Think of G-Eazy, the Oakland rapper and improbably flourishing pop star, as the sort of melodramatic bad boy Lana Del Rey is always writing songs about. The doomed matinee idol, the dolorous hedonist, the wayward dreamboat. He is nearly 6 1/2 feet tall, with slicked-back jet-black hair to better accentuate his black leather jacket. On the striking cover of his third major-label album, The Beautiful & Damned, his pretty face is going to hell, battered and bruised, with bloodstains all along the collar of his white T-shirt. He is Evil Agent Cooper; he is darkest-timeline Macklemore. I am only slightly trolling when I suggest that Eminem’s Revival might not even be the biggest album by a white rapper coming out this week.
Born Gerald Earl Gillum, G-Eazy specializes in Top 40 duets with maximally ethereal female vocalists, from the 2016 Britney Spears comeback bid “Make Me…” to his double bill with Kehlani on the Fate of the Furious soundtrack jam “Good Life.” Most prominently, there is 2015’s Bebe Rexha teamup “Me, Myself & I,” a moody ode to solitude and solipsism that cracked the Top 10 and might even rank among the top-five songs with that title. In an alarmingly homogenized pop-radio landscape — where each and every new hit is a soothing puree of trap, EDM, noirish R&B, and capitalist indie quirk — his workmanlike voice, neither too clunky nor too distinct, fits in without standing out.
He is a better rapper now than he was in 2014, when his breakout album, These Things Happen, yielded cringy hits like “I Mean It” and “Tumblr Girls,” which has a disconcertingly lovely beat marred by such fake-deep lyrical boners as “She said she can’t feel her face / Right now I can’t feel my heart.” G-Eazy has little to talk about other than his bad-boy status, the bad-girl status of his various paramours, and the improbably flourishing pop stardom his fealty to these topics has brought him. The Beautiful & Damned has landed two prerelease singles in the upper reaches of the Hot 100, including “Him & I,” a sultry duet with his girlfriend, Halsey, which they performed this week on Jimmy Kimmel Live!. (Please note the resplendent Inspector Gadget coat.) If you ever find yourself in a hotel room next door to these two, I recommend you switch to a different hotel across town.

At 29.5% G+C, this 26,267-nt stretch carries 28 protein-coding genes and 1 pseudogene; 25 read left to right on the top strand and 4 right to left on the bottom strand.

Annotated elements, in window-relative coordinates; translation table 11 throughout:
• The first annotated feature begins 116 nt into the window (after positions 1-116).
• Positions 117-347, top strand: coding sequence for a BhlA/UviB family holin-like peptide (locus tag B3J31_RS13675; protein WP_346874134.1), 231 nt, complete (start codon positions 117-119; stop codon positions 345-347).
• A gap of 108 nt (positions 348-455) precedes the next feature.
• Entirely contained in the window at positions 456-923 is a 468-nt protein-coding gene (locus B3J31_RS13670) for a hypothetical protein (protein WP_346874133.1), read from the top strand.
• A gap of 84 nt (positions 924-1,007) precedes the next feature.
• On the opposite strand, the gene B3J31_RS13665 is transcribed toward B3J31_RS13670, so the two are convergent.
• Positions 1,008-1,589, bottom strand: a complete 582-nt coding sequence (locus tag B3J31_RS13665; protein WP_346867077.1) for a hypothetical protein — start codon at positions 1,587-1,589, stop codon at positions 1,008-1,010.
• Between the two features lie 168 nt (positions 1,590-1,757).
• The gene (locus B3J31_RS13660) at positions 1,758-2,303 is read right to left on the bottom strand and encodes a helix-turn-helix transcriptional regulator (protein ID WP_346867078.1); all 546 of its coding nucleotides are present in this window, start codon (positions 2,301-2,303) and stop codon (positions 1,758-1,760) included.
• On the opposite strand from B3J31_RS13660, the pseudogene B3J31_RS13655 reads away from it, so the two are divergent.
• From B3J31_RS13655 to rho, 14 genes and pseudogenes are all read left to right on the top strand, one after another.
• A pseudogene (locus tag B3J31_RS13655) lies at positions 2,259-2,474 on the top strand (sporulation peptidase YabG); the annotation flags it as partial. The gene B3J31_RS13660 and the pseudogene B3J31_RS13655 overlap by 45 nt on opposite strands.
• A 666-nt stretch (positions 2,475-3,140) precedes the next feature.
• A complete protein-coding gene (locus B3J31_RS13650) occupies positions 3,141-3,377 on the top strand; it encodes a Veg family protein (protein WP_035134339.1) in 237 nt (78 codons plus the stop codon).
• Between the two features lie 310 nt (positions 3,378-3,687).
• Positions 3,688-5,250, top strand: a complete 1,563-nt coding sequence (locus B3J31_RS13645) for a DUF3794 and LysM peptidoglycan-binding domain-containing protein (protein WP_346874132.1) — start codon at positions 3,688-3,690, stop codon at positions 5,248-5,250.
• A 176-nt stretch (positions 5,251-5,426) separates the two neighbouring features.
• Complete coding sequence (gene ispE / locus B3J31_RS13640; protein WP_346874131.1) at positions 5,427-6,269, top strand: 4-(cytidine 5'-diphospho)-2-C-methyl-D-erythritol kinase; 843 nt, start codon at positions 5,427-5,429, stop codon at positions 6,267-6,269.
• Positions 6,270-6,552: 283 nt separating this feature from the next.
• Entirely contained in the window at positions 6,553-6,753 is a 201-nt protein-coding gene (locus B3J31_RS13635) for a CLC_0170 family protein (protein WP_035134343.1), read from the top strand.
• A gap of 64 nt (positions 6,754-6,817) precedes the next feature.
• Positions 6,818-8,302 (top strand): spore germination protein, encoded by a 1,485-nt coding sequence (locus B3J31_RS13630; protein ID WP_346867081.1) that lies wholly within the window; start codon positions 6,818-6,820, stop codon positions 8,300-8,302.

It is best not to take this person too seriously, and vital that he continues not to take himself very seriously at all. Here is G-Eazy explaining to Genius the thinking behind the dead-eyed hook “Fuck with me and get some money,” which animates his other current hit, “No Limit”:
“No Limit” is the best song on The Beautiful & Damned, if only for the more animating presence of both A$AP Rocky (whose hook harkens back to his far superior 2013 hit “Fuckin’ Problems”) and Cardi B (“Can you stop with all the subs? / Bitch, I ain’t Jared”). But per the cover image, most of this album is far darker and grimmer, exploring the ways all that money and fame has warped and isolated Young Gerald. Think of it as a bargain-basement version of Drake’s Views with way less toxic resentment but also way less, y’know, craft. “Pray for Me” has a similarly dead-eyed ad nauseum hook of “Pray for me / Pray for me / Pray for me / Pray for me”; “Sober,” with its yelping Charlie Puth hook and shout-outs to Kobe Bryant and Jim Morrison, celebrates G-Eazy’s sex life as a byproduct of his problem drinking. (“Try, but it all falls down like Tetris / No telling where that 80-proof gets us.”) What a time to be dead inside.